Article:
I've been recently shopping a particular core to get some work done and this process is pretty damn similar to dating. So far here are the types of cores that I've encountered:
Core of ill-repute
I'm avoiding you guys like folks avoided the leper colonies back in the Middle Ages. I here rumors and whispers of how horrible you are, taking precious sample, "processing" them and coming up with no results. And then you ask for more sample. Also scouring publications to see who has used you lately and for what turns up jack squat for the past couple of years. Not a good sign.
High $ Hooka Core
You better have some boucou dolla bilz y'all or else this core won't even talk to your brokeass. Your costs are so exorbitant that it might be worth while for me to buy the instrumentation and do the damn work myself.
Waiting by the phone for the Core to call
They seem to have ability to do what you want them to and are reasonably excited. You give them your samples and you wait. And wait. And wait. And wait. You stop counting the days and rather measure the accumulation of gray pubic hair because it takes so damn long to get results back. I'm can't sit in wait by the phone for the rest of my life waiting for you to call with my data, I've got to publish this crap.
The High Maintenance Core
They will do the work and they will do it at a reasonable price, but they're going to make you work for it son. There's no cover sheet for your submittal form, oh that is no bueno. Back of the line Holmes! You better make sure to dot the i's and cross the t's and stroke the ego's of this high maintenance facility
The Easy Core Next Door
This is my favorite core of all and the one that I am going to work with. Not too expensive, this core also understands that your lab is on a budget so they won't order foie grois at dinner. Not only that, you don't have to wait around for ever. This core is pretty easy and will give up the data in no short time. Just give it what it wants. Thank goodness for the easy core next door.
So these past two weeks have been a bit hectic at work and has felt like a roller coaster ride.
-Plated too many cells for an experiment and totally shot two full days worth of work.
-Our stewards in purchasing lost their fucking minds and forgot to get around to my orders for a whole week. Throwing off my timeline for some of my experiments.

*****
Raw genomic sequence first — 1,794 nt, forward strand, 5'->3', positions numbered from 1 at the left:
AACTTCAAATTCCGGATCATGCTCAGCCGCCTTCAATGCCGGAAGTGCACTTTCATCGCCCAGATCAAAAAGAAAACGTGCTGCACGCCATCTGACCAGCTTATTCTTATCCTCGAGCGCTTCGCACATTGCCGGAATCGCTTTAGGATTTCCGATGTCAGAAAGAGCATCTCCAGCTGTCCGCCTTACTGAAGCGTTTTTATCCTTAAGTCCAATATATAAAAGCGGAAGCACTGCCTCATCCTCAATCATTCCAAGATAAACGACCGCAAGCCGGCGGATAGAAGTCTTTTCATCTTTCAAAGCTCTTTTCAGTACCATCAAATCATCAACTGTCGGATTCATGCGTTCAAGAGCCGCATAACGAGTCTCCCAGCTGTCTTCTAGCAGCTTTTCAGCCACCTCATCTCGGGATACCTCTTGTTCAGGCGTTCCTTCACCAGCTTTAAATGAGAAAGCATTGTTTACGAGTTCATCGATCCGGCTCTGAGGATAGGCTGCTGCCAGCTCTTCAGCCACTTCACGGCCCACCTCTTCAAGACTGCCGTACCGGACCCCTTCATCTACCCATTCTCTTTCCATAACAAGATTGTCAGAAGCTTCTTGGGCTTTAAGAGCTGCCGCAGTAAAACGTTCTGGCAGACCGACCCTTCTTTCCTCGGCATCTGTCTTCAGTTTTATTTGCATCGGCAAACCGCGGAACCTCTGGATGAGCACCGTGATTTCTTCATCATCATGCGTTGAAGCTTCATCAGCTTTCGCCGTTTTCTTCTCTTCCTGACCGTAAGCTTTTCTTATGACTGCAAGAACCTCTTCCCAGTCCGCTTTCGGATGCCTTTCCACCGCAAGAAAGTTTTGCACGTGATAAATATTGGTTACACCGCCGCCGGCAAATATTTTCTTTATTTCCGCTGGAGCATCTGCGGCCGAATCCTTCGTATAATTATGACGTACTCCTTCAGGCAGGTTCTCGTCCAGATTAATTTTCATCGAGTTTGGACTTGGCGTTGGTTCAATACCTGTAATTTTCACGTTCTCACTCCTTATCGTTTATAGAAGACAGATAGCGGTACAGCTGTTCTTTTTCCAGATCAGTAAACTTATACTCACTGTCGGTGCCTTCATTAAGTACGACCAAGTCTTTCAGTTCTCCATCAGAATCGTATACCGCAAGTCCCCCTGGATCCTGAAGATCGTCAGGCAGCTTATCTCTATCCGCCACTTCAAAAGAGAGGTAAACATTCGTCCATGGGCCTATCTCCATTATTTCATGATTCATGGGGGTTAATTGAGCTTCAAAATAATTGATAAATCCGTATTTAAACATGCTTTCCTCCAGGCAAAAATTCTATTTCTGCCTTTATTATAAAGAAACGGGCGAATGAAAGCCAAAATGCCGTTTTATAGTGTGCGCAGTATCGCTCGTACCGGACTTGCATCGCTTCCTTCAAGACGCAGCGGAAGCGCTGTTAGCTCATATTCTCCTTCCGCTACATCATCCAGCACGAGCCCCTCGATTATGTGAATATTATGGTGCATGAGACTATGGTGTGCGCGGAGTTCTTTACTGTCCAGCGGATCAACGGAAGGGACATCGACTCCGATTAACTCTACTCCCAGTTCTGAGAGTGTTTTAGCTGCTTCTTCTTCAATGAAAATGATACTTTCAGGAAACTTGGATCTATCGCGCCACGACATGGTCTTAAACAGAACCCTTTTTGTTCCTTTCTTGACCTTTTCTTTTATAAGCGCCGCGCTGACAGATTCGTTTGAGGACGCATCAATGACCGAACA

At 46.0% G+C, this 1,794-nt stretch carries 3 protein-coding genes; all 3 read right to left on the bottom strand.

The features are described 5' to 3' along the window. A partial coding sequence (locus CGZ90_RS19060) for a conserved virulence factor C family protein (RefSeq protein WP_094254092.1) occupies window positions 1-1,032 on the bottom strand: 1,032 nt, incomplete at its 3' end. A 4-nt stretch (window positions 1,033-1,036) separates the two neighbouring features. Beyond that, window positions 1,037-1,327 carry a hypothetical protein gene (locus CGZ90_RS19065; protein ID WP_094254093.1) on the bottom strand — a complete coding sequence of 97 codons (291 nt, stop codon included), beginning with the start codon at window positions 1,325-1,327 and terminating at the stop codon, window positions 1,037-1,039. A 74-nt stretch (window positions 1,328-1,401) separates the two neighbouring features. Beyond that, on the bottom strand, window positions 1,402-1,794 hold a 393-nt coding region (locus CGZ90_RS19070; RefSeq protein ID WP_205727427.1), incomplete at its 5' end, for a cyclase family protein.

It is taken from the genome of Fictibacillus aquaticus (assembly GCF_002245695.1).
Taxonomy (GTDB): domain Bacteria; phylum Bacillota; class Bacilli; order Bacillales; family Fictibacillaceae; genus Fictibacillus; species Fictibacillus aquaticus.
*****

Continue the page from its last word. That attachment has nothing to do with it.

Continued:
-IBC bullshit, nuff said.
-Re-freakin-diculous cloning strategies to get this sequences out of certain vectors and recombine them in this vector with these tags. My notes and flow charts are littered with landmines of profanity and phrases of self-loathing.
-Genomic RepairWife and I made gyros this weekend, delish.
-Churned out a bunch of data in the past week in a half. What does it mean? Still working that out, but mo data is always good.
-All caught up with my experimental notes.
-My softball team Quien es mas macho is now 1-1 after rebounding from a loss the first week. We almost coughed up this game too after having a 19-2 lead. We ended up coming out of the last inning with a 19-11 win. The team name was chosen because none of us can speak Spanish and most of the guys are IT nerds and a few of them have never even picked up a bat before.
-Went jogging out on the trail
Overall its been a good two weeks. Now its time to ride the wave of momentum.
Post title comes from the popular Led Zeppelin song, "Good Times Bad Times," which is the first track of their first album...
I think one of the biggest thing a trainee has to deal with during their formative years is criticism. You don't want to be noob who comes up through the lab and never has their ideas challenged (read shredded to pieces, incorporated into an effigy of oneself that is to be set on fire while the lab members dance around it and whack it with sticks). The first time you get that upbraiding by your PI or a committee it is going to suck. And its going to sting. But that's okay, it should sting, it means its working.
No one enjoys being criticized but it is so very important to the learning process. We challenge ideas everyday, if you cannot survive having your own challenged and don't have the ability to respond in a rational manner, you need to get out now. When I get criticized it literally feels like a sucker punch to the gut. Its the realization of I could have done better or should have thought about this or that. But to me that voice in the back of my head softly calls out, "Are you sure you should be doing this? Maybe you aren't cut out for this."